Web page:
As explained in “A Closer Look at Tail and Fin Rot – Part 1 (Symptoms & Causes),” tail and fin rot is a symptom of a serious bacterial infection. Understanding that basic point is key to understanding the reasons behind the treatment.
Affected goldfish need to be removed from the tank and put into a treatment tank. (Some people refer to a treatment tank as a hospital tank, isolation tank or quarantine tank. These names are interchangeable.)
Any small tank fitted with a box filter and containing no ornaments or plants is suitable as a treatment tank.
The reasons for isolating the affected fish are:
- to help prevent the spread of secondary infections to other fish in the aquarium
- because one of the treatments is an antibiotic that will either wipe out or decimate the good bacteria population on biological filters
- it’s easier to keep treatment tank water in tip-top condition
- there is reduced (zero if it’s only one fish) chance of fighting or bullying causing further problems
The only other thing to do before commencing treatment is to raise the water temperature a couple of degrees in the treatment tank. The bacteria that cause tail and fin rot prefer cooler water.
There are two separate parts to successfully treating tail and fin rot: one is to treat the main tank, the other is to treat the affected goldfish in the treatment tank.
To treat the main tank, change the water, test the water quality and make any improvements that are necessary, and make sure the goldfish are receiving a healthy, balanced, nutritious diet. Also make sure there is no rotting plant or food material in the gravel at the bottom of the aquarium.
To treat the affected goldfish, put a teaspoon of aquarium salt in for every gallon of water in the treatment tank. Salt is a natural antiseptic and has wound-healing properties.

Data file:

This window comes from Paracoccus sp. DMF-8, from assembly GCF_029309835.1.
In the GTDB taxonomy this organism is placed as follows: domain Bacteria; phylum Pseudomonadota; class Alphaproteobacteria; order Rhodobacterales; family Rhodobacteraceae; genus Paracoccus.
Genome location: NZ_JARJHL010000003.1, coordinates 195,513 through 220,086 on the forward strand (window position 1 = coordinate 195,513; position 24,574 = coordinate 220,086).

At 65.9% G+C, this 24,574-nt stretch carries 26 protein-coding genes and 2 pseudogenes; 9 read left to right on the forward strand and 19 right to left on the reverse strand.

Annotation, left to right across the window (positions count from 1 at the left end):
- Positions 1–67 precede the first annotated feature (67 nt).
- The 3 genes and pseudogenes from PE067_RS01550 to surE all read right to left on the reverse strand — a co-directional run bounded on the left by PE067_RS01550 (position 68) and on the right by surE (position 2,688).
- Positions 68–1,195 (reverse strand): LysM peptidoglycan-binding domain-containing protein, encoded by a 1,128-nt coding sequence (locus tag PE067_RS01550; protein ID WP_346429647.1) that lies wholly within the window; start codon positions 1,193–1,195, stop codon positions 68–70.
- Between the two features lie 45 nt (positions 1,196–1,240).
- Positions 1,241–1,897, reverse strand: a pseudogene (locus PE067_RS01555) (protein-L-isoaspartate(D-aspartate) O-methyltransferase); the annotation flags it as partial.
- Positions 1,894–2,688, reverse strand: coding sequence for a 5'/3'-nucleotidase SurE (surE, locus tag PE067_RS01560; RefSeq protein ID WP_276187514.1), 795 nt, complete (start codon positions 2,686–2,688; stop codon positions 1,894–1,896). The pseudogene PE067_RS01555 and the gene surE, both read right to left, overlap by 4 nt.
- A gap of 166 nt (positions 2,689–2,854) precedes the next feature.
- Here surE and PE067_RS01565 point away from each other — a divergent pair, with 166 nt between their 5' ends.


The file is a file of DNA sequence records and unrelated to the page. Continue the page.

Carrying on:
The other treatment, as already mentioned is antibiotic. The most common ones used to treat the bacteria behind tail and fin rot are tetracycline, chloramphenicol and oxytetracycline. Dosing instructions will be provided with the antiboitics, most of which come as commercial brands with user-friendly labels.
Obviously most treatment tanks are small, and some of the dosing instructions may be for larger quantities of water. A handy tip is to pour 10 spoonfuls of water into a container, then add the antibiotic as stated on the label. To dose the smaller quantity of water in the treatment tank, just use the same spoon to dole out 10ths of the large dose of antibiotic, until the correct amount is in the treatment tank.
One other handy tip is to completely ignore the length of treatment stated on the label. Continue the treatment until tail and fin re-growth is noticeable. Stopping treatment before this may mean the bacteria have been knocked down, but not finished off.
One proviso is that if the treatment has gone on for 3 times the length stated on the label, it is probably not working. When this happens, change to a different treatment.
At all times, make sure the water quality in the treatment tank is what is should be.
No secrets here. Keep the water quality good, feed a healthy balanced diet, don’t overfeed, don’t have too many fish in the tank, keep the temperature steady, quarantine new goldfish, and make sure all the goldfish in the aquarium lead a stress-free life.